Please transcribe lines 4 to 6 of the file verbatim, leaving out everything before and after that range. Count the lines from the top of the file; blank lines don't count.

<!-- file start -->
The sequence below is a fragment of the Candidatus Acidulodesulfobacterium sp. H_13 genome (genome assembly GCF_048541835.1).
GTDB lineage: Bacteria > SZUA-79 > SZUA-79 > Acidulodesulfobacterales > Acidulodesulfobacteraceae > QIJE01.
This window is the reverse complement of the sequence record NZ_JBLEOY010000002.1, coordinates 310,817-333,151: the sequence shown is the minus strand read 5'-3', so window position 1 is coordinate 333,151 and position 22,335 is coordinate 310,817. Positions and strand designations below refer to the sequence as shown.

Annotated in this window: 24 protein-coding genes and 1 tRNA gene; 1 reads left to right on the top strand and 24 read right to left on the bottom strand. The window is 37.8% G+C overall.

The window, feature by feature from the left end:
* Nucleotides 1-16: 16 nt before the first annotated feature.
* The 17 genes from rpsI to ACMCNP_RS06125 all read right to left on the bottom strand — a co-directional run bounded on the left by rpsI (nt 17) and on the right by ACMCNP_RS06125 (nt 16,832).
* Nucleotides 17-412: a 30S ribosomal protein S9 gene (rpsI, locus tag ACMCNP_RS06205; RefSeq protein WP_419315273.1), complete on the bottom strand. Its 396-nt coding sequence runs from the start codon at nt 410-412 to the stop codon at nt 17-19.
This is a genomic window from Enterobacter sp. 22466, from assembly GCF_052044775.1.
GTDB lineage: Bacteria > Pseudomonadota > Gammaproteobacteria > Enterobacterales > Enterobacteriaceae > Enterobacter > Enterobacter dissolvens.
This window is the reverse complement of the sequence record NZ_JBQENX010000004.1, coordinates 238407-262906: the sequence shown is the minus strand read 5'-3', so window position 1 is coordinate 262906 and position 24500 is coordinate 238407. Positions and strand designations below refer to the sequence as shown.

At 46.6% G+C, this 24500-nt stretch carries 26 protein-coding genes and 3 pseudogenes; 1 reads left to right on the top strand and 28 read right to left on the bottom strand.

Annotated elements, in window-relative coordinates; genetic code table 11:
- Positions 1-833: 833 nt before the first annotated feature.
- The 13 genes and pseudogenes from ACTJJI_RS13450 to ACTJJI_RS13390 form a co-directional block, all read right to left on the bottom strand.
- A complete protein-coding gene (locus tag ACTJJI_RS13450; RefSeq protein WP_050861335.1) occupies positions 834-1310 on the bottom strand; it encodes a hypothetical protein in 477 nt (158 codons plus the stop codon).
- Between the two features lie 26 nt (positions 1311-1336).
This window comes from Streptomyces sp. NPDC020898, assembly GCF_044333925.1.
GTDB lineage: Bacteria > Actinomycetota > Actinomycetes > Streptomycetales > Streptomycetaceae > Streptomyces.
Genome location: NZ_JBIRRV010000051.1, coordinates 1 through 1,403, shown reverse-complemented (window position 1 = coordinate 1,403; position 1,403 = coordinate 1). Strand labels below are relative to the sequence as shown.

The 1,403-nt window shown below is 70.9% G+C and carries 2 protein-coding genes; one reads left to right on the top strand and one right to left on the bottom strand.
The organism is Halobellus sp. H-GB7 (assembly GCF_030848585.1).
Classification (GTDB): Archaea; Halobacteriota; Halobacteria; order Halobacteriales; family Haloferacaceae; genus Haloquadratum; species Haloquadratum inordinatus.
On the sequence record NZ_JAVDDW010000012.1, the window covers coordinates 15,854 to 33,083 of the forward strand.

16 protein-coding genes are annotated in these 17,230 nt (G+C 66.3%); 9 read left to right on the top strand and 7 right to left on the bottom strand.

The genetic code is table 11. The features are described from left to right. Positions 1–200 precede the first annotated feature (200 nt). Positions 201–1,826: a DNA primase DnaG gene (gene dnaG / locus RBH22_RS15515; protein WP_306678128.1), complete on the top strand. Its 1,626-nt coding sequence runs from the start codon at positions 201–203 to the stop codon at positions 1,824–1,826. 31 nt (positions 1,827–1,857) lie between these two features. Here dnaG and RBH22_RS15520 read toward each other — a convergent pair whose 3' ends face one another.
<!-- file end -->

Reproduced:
Annotated in this window: 24 protein-coding genes and 1 tRNA gene; 1 reads left to right on the top strand and 24 read right to left on the bottom strand. The window is 37.8% G+C overall.

The window, feature by feature from the left end:
* Nucleotides 1-16: 16 nt before the first annotated feature.